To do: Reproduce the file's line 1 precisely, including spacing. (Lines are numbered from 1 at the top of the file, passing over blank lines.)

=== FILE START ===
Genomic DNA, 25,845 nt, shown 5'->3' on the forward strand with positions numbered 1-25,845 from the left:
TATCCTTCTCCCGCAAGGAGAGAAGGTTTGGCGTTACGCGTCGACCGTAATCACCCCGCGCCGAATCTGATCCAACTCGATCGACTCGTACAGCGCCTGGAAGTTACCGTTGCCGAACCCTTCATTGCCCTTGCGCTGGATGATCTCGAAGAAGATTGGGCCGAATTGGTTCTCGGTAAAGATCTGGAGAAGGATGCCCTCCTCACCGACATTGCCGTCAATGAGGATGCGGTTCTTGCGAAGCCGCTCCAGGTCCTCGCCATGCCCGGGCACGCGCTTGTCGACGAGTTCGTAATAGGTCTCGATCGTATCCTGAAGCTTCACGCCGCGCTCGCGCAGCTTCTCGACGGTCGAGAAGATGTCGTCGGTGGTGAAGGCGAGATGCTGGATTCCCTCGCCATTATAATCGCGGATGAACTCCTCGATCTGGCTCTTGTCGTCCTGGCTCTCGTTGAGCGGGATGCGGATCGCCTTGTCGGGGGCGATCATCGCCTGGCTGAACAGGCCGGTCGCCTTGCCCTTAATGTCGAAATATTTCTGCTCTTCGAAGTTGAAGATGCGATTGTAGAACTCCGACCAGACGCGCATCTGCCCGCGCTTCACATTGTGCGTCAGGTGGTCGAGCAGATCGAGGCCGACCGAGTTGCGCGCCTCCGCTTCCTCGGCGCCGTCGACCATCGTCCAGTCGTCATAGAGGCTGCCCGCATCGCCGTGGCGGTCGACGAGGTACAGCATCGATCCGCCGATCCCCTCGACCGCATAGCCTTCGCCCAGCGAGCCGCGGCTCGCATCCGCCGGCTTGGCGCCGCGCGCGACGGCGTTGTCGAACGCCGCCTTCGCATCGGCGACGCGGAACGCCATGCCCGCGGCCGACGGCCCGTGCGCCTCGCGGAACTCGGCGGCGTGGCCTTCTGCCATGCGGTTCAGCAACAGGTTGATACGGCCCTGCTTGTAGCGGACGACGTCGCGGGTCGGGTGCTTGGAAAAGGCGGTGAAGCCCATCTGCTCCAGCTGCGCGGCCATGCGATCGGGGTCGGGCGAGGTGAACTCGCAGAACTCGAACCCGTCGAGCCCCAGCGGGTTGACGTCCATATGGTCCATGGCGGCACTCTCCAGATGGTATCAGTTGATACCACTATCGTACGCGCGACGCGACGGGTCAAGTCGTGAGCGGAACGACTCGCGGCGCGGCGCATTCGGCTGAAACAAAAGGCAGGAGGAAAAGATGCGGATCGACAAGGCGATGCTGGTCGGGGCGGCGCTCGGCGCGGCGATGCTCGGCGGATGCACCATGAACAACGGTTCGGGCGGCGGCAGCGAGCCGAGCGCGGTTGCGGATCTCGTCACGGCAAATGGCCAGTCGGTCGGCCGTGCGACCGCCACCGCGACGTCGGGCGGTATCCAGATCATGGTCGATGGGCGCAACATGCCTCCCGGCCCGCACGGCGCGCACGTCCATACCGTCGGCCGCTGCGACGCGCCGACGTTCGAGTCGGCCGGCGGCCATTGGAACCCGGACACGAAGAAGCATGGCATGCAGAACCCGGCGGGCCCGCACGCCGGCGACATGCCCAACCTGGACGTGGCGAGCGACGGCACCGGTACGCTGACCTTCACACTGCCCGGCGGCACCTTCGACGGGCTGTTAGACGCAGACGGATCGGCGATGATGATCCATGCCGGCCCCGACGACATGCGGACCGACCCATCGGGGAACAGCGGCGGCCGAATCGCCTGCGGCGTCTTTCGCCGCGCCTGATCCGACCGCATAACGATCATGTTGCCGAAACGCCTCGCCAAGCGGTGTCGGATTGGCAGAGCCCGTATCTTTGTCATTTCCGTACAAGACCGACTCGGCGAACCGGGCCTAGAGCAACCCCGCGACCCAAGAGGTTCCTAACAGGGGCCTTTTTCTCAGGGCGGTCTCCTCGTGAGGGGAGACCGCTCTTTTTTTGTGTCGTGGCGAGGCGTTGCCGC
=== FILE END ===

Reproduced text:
Genomic DNA, 25,845 nt, shown 5'->3' on the forward strand with positions numbered 1-25,845 from the left: